How to Install GlassFish on CentOS RedHat Fedora

How to Install GlassFish ESB on CentOS / Red Hat / Fedora

I did my installation on a CentOS 5.4 and I confirm all works, just follow

Download JDK 6u12
# cd /usr
# wget

Download GlassFish 2.1
# wget

Check current Java Version
# java -version
java version “1.6.0″
OpenJDK Runtime Environment (build 1.6.0-b09)
OpenJDK Server VM (build 1.6.0-b09, mixed mode)
# chmod +x /usr/jdk*
# ./usr/jdk-6u12-linux-i586.bin
Accept License, and enter

Adjust path
#vim /etc/profile

You may need to logout and login then:
# java -version
java version “1.6.0_12″
Java(TM) SE Runtime Environment (build 1.6.0_12-b04)
Java HotSpot(TM) Server VM (build 11.2-b01, mixed mode)

Create user
# adduser esb
# passwd esb
# mkdir /usr/local/GlassFishESBv21
# mkdir /home/esb
# chown esb:root -R /usr/local/GlassFishESBv21
# mv /usr/ /home/esb
# chown esb:root -R /home/esb/GlassFishESBv21
# chmod 755 -R /home/esb/GlassFishESBv21

Add it to sudoers just for now
# vim /etc/sudoers



Login into the Gnome interface localy (via VNC wont work)
with the esb user execute from /home/esb
# sudo bash

On the install GUI
Set NetBeans IDE to:
Set Install GlassFish to:

Now lets configure the service to autostart
# cd /etc/rc.d/init.d
# vim glassfish

#Script to start/stop/restart GlassFish
# chkconfig: 35 20 80
# description: GlassFish ESB 2.1 Daemon
case “$1″ in
${GFPATH}/asadmin start-database
${GFPATH}/asadmin start-domain domain1
${GFPATH}/asadmin stop-database
${GFPATH}/asadmin stop-domain domain1
${GFPATH}/asadmin stop-domain domain1
${GFPATH}/asadmin start-domain domain1
echo $”Usage: $0 {start|stop|restart}”
exit 1

# chkconfig –add glassfish
# chkconfig –level 35 glassfish on
# service glassfish start

Once the service start it Should Display:

Starting database in the background.
Log redirected to /usr/local/GlassFishESBv21/glassfish/databases/derby.log.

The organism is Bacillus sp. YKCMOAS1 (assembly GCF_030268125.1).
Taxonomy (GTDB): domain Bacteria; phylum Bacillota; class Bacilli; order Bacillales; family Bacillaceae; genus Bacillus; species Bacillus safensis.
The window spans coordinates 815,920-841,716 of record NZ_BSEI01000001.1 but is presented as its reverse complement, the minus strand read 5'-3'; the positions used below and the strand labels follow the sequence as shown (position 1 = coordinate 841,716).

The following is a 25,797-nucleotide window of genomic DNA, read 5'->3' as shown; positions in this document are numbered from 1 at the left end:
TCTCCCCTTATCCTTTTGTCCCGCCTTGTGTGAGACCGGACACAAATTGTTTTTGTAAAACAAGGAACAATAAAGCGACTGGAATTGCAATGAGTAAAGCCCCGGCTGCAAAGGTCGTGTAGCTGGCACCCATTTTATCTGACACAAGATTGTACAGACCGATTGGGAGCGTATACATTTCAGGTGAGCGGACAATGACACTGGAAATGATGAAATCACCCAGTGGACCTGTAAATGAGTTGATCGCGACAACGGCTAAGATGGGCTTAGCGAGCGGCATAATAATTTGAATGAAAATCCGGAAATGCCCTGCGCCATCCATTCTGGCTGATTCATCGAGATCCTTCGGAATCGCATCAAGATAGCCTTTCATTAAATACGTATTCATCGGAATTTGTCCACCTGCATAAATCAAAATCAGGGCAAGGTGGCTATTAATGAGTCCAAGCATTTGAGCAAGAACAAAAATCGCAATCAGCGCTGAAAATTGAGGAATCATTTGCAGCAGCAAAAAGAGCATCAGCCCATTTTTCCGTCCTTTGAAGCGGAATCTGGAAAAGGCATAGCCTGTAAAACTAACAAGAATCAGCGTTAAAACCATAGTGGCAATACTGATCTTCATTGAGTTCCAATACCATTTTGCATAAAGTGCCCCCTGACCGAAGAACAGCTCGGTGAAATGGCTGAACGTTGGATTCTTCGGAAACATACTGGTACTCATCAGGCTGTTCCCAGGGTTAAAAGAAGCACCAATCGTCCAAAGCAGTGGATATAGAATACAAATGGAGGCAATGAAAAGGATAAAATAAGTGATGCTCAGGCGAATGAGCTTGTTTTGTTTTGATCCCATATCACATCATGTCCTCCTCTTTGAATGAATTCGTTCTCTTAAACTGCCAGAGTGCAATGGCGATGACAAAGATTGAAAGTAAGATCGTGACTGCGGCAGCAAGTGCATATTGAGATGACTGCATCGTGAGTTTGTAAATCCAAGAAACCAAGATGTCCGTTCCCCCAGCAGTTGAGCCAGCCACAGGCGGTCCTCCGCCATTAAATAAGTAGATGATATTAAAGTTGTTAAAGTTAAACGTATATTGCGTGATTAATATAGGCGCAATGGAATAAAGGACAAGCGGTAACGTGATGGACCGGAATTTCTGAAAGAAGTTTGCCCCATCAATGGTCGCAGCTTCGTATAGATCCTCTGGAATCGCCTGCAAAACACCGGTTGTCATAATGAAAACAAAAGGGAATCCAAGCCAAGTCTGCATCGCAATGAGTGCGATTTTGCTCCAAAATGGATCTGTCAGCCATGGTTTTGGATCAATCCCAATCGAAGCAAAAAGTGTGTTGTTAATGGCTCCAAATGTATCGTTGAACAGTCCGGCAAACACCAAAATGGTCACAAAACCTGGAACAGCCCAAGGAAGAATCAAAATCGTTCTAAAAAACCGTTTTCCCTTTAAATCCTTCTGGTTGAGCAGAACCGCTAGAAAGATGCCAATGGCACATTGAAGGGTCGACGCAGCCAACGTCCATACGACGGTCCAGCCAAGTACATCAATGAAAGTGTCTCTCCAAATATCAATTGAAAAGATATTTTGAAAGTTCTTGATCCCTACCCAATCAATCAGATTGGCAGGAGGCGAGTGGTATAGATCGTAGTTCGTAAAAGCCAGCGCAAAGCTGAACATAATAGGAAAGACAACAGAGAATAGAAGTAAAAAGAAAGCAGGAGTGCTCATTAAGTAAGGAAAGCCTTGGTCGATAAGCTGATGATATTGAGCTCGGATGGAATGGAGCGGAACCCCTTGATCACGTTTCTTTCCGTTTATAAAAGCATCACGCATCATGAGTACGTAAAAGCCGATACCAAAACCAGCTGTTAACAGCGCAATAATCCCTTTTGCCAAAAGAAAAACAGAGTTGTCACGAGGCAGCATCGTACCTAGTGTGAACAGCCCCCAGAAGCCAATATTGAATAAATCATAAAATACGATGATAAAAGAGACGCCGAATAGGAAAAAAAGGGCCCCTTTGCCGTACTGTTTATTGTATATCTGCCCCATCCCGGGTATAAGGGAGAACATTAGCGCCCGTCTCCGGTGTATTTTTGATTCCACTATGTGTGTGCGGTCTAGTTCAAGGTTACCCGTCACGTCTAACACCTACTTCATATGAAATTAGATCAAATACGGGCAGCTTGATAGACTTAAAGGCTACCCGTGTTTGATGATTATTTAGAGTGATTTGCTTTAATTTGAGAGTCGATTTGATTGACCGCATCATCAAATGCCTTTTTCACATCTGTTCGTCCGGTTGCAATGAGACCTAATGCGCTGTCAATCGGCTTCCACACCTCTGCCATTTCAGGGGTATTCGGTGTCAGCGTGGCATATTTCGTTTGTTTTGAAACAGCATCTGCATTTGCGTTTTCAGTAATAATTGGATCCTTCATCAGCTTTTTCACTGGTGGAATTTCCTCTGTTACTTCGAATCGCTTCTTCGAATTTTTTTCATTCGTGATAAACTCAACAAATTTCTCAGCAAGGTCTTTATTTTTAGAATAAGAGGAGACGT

Command start-database executed successfully.
Starting Domain domain1, please wait.
Default Log location is /usr/local/GlassFishESBv21/glassfish/domains/domain1/logs/server.log.
Redirecting output to /usr/local/GlassFishESBv21/glassfish/domains/domain1/logs/server.log
Domain domain1 is ready to receive client requests. Additional services are being started in background.
Domain [domain1] is running [Sun GlassFish Enterprise Server v2.1 (9.1.1) (build b60e-fcs)] with its configuration and logs at: [/usr/local/GlassFishESBv21/glassfish/domains].
Admin Console is available at [http://localhost:4848].
Use the same port [4848] for “asadmin” commands.
User web applications are available at these URLs:
[http://localhost:8080 https://localhost:8181 ].
Following web-contexts are available:
[/web1 /__wstx-services ].
Standard JMX Clients (like JConsole) can connect to JMXServiceURL:
[service:jmx:rmi:///jndi/rmi://SERVERESB:8686/jmxrmi] for domain management purposes.
Domain listens on at least following ports for connections:
[8080 8181 4848 3100 3820 3920 8686 ].
Domain does not support application server clusters and otherstandalone instances.

To login via web go to


Remeber to open firewall for ports required
Check with ps if service is running
Reference to official documentation at:

Good Simple example with Glassfish and a RESTful webservice Using JMS

In this little tutorial, we will create a simple MessageDriven bean. It will consume messages which are produced in a simple way by a RESTful webservice, We will also make use of Glassfish server and JMS. Let go!!


Setup Glassfish

You need a clean installation of Glassfish (v2 or v3). I also recommend an IDE with Glassfish integration. Netbeans should be easiest as I’ve heard that it’s got the best Glassfish integration, but I am using Eclipse 3.5. I won’t cover the setup process in your IDE – if you’re having difficulties, please let me know.